This article is the third in our series about foreign internships. Following are some very helpful tips, shared by Ashish Goel from IIT Roorkee. Ashish interned with TU Darmstadt, Germany, in the summer of 2005.
When, who and how to e-mail:
- When you are looking for internships and going through the websites of institutes, also take the contact details of the secretary. Sometimes the applications are handled by the professor’s secretaries, especially at places which offer official internship programs. So, you should also contact the secretary of that division/institute asking about internships. Usually they forward your application to the concerned person. Include all details in these applications as well. Also attach the resume.
- After a month or so, you should send reminders to all those who did not reply to your e-mail, also to those who did not outright refuse your application. It sounds a bit weird but it is important and it has worked.
- You should never send e-mails on weekends. E-mails are usually not checked on weekends; and your e-mail may get lost in the Monday clutter. It is best to send e-mails from Monday night (Indian time) to Thursday night.
- You can also apply for internships in an industry. Most companies have online applications for this. However, language skills are usually asked for if you apply to a company in a non-English speaking country. But you can always try. You can also contact the research labs of such companies, where language skills may not be mandatory.Tips for e-mailing
- You should address the letter directly to the recipient. Do not use “Sir/Madam”.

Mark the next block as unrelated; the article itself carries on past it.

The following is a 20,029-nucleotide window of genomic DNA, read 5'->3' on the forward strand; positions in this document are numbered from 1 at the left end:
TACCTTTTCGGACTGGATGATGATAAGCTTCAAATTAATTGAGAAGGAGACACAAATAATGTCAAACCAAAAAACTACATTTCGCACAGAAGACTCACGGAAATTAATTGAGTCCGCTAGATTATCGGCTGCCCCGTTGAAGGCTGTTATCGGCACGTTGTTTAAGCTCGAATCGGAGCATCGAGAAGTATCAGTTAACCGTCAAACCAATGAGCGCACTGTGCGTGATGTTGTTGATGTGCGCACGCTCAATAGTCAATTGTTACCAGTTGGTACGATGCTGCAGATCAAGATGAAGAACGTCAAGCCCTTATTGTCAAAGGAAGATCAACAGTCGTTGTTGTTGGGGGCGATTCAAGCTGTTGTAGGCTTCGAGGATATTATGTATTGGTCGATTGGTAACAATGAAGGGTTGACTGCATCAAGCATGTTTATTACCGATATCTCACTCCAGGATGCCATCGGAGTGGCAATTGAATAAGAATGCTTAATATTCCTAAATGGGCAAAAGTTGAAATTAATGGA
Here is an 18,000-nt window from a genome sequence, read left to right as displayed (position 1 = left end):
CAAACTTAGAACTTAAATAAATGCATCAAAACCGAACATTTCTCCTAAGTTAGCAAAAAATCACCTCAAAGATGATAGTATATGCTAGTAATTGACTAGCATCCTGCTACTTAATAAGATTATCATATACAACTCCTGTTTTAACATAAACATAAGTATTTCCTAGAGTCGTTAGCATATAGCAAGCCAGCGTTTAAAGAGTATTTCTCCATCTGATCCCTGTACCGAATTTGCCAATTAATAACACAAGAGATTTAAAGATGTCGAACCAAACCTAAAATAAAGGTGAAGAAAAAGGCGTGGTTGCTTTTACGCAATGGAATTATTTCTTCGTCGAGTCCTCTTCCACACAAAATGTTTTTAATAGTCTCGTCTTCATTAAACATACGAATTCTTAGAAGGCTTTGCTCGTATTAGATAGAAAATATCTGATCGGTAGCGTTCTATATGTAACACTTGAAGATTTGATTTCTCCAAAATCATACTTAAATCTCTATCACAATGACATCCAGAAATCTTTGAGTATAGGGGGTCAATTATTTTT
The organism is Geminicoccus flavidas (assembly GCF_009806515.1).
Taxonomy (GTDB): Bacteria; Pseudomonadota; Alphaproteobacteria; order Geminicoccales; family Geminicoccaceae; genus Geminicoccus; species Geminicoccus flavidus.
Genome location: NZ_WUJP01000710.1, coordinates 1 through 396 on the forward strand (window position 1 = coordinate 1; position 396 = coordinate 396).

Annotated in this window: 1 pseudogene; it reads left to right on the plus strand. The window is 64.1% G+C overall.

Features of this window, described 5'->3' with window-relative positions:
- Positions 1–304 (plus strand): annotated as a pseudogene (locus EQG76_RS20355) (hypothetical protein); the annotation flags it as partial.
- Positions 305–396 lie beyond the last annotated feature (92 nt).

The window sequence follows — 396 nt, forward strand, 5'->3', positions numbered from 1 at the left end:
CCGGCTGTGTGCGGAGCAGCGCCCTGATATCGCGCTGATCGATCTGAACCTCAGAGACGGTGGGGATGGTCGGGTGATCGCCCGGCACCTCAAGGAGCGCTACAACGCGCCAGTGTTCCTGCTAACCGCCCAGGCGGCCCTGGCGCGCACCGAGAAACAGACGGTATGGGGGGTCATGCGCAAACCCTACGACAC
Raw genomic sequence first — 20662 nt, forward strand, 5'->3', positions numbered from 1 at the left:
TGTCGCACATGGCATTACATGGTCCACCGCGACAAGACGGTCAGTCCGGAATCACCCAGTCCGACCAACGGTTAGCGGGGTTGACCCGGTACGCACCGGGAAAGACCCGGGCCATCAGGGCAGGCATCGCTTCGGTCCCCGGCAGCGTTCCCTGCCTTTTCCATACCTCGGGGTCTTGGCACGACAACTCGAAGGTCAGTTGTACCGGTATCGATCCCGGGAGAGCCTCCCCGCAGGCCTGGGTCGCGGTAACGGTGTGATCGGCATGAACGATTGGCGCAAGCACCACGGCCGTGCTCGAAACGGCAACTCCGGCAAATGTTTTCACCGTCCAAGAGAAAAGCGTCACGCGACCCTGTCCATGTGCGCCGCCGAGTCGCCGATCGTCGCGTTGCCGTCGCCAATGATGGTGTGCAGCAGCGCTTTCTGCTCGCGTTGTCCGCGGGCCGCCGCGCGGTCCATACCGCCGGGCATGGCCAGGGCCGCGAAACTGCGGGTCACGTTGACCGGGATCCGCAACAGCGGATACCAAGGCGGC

- Ask for an internship of 3 months. Don’t mention specific dates.
- Your C.G.P.A. doesn’t matter much. Mention it only if you have a good C.G.P.A.
- Mention your rank only if it is good.
- Show the recipient that you are genuinely interested in their research work. This is where reading the abstracts of their papers works.
- Attach your resume in PDF format with this letter. Don’t expect anyone to go through your resume. Include enough information in the cover letter so that even if the recipient just goes through the letter, they can take a decision.
- Don’t expect replies from all. Very few open your e-mail. Even fewer reply.
- Proof-read and double-check the draft.
Getting an internship abroad without financial support is easy, because everyone likes to get work done for free; but assistance is generally required. You never ask for financial support in you first e-mail to anybody. In general, they themselves ask whether you need financial assistance. You have to negotiate with them to pay you more, depending upon the offer.
This article is an abridged version of the detailed guide that Ashish had written back in 2006. Although we have done our best to keep this information relevant, some of it may not be updated. Check out the first and second articles in this series. We hope this was helpful.
Image credit: http://www.internoptions.com/india/